In The Sea and the Mirror, W.H. Auden audaciously wrote new poems in the voices of each character in Shakespeare’s The Tempest, all set after the action of the play concludes. The result is a work both wonderfully reverent and plainly modern—you might even call it modern in its reverence.
I would have hoped that anyone presuming to put out a book called A New New Testament would borrow Auden’s approach and give us a genuine literary and theological invention.
Parallel Lives of Jesus
A Guide to the Four Gospels
by Edward Adams
Living with Other Creatures
Green Exegesis and Theology
by Richard Bauckham
God of the Living
A Biblical Theology
by Reinhard Feldmeier and Hermann Spieckermann
Dictionary of Scripture and Ethics
By Joel B. Green, Jacqueline E. Lapsley, Rebekah Miles and Allen Verhey
The Gendered Palimpsest
Women, Writing, and Representation in Early Christianity
by Kim Haines-Eitzen
Paul’s Letter to the Romans
by Arland J. Hultgren
Jesus Among Friends and Enemies
A Historical and Literary Introduction to Jesus in the Gospels
Parallel Lives of Jesus: A Guide to the Four Gospels, by Edward Adams. Introductions to the Gospels most often underscore the individual personality of each Gospel and leave aside questions of the Gospels’ similarity. Parallel Lives of Jesus achieves both with economy and clarity.
One of the most interesting shifts in Christian theology after the Shoah was in how the adjective Jewish was used. In the patristic era, to call someone’s work Jewish was to insult it: the work was too fleshly or legalistic. Since the Shoah, to call someone’s work Jewish is to praise it as appropriately this-worldly, concerned with the ordinary stuff of life, embodied.
Thomas Cahill's title comes from Genesis 49:26. Though it is hard to see any reference to Jesus in that passage, it does come close to defining this book's tone. Cahill calls himself "a faithful but flawed Catholic." It is clear that he has thought vigorously about Jesus and is an enthusiastic and able student of his subject.
The Historical Christ and the Theological Jesus
Dale C. Allison Jr.
No Ordinary Angel: Celestial Spirits and Christian Claims About Jesus
Susan R. Garrett
Original Sin: A Cultural History
Revelation: A Commentary (New Testament Library)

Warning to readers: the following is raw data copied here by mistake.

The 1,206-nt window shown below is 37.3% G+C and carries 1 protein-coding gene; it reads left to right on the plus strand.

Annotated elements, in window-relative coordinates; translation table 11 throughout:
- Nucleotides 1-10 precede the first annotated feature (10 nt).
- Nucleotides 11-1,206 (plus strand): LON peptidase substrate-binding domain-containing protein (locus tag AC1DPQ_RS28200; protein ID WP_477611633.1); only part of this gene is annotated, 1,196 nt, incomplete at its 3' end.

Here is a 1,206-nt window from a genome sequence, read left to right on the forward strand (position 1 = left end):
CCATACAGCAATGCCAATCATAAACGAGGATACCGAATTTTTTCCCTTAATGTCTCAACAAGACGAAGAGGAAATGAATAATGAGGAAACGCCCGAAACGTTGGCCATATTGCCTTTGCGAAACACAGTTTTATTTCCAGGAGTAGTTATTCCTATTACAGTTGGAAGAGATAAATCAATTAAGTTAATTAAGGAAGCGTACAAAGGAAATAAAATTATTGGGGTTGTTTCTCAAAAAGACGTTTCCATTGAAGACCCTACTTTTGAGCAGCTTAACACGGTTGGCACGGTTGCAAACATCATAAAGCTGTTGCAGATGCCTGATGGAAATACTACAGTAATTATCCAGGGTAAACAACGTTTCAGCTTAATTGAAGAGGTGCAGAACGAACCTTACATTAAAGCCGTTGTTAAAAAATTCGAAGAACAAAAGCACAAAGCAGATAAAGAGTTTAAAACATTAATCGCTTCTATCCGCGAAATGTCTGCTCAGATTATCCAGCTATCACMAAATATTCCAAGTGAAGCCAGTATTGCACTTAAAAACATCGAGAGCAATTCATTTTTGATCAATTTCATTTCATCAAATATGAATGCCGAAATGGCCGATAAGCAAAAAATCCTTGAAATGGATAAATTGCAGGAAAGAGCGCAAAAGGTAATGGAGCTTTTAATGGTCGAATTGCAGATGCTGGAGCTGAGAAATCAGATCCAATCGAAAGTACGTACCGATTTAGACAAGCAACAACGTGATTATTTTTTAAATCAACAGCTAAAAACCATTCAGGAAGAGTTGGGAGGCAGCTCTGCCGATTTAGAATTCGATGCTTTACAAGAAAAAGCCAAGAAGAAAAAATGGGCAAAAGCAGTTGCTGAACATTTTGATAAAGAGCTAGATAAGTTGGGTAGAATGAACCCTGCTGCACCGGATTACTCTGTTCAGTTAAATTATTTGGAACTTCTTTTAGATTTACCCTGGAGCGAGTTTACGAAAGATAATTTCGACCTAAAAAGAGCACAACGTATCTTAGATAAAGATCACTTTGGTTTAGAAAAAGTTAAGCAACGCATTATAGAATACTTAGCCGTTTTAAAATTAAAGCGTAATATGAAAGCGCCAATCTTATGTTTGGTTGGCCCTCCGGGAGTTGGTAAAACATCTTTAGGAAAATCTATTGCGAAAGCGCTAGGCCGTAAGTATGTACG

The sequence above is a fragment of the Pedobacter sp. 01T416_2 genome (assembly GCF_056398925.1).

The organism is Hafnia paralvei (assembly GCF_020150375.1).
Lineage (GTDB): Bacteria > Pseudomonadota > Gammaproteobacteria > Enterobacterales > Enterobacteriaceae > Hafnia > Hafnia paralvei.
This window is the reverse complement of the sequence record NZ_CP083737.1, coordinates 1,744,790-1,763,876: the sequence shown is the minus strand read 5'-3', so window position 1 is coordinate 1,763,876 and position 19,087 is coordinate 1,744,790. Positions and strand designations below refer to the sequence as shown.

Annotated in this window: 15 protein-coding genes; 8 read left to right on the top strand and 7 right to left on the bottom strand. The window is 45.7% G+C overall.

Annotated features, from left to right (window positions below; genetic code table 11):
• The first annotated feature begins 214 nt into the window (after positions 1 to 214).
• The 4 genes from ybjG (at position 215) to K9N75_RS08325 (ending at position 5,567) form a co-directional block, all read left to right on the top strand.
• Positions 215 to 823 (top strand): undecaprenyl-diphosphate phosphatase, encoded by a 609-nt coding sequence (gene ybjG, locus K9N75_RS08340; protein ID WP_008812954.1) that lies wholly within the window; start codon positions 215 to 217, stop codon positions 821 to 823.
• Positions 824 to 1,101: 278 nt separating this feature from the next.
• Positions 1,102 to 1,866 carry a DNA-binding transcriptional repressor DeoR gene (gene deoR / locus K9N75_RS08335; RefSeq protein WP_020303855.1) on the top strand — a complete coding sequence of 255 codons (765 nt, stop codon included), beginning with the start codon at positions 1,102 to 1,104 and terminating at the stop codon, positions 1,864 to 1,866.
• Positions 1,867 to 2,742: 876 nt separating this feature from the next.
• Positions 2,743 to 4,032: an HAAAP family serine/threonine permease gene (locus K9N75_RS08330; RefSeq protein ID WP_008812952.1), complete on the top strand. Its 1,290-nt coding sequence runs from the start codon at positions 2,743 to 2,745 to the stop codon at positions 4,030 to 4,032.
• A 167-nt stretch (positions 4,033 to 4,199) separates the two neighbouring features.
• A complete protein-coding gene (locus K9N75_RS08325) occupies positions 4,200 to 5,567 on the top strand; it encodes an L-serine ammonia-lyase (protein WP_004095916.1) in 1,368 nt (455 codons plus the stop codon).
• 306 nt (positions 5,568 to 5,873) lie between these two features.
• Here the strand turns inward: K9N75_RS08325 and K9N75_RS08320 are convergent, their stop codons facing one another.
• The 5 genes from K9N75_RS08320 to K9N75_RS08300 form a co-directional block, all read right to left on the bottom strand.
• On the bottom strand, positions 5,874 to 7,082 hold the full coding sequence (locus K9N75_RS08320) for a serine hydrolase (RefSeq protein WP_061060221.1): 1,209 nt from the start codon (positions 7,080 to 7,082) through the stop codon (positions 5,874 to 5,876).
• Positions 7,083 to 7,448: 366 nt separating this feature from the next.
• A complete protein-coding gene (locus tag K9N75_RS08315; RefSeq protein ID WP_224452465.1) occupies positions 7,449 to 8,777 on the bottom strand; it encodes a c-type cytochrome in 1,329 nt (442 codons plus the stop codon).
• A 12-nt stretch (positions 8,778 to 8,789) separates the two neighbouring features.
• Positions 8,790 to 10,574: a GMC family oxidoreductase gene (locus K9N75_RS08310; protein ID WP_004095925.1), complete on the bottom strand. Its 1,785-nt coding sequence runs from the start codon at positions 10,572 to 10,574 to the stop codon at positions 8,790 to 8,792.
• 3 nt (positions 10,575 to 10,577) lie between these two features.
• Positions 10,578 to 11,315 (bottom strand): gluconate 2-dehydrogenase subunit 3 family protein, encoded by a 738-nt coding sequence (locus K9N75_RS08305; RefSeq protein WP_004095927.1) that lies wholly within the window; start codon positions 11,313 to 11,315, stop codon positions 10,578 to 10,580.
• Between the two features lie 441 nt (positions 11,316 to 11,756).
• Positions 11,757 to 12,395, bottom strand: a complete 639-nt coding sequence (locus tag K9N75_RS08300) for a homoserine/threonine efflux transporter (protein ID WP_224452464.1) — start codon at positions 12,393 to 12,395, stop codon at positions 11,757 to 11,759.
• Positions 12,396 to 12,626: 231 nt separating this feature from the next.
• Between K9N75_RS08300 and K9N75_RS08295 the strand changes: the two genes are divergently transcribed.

Brian K. Blount
The Gospel of John and Christian Theology
Richard Bauckham and Carl Mosser, eds.
Sinners: Jesus and His Earliest Followers
The Moral Teaching of Paul: Selected Issues (3rd edition)
Victor Paul Furnish
An Introduction to the Bible
Robert Kugler and Patrick Hartin
I, II, and III John: A Commentary (New Testament Library)
Judith M. Lieu
Mark 8-16: A New Translation with Introduction and Commentary
Few biblical scholars at work today combine Allison’s extensive learning, personal modesty and refreshing honesty. In this study he attempts to reconcile his theological commitments and his historical reconstruction.
The Power of the Word: Scripture and the Rhetoric of Empire
Elizabeth Schüssler Fiorenza
Engaging Biblical Authority: Perspectives on the Bible as Scripture
William P. Brown, ed.
The Bible Salesman: A Novel
At the Heart of the Gospel: Suffering in the Earliest Christian Message
L. Ann Jervis
Reading Other-wise: Socially Engaged Biblical Scholars Reading with Their Local Communities
Gerald O. West, ed.
Introduction to the Synoptic Gospels
Our Mother Saint Paul
Beverly Roberts Gaventa
The Talking Book: African Americans and the Bible
Allen Dwight Callahan
Encounters with Jesus: Studies in the Gospel of John
Because Brown’s collection of writers hail from a wide range of theological and cultural perspectives and address biblical authority as something vital to them both as scholars and as members of faith communities, readers will not discover here any simple answers or formulas.
An Introduction to the New Testament and the Origins of Christianity
Introducing the New Testament: Its Literature and Theology
Paul J. Achtemeier, Joel B. Green and Marianne Meye Thompson
It’s the toughest job you’ll ever love. And no, it’s not the Marine Corps. Teaching an introductory course in New Testament can be worthy of combat pay. This is especially true when most of the students are Christian.
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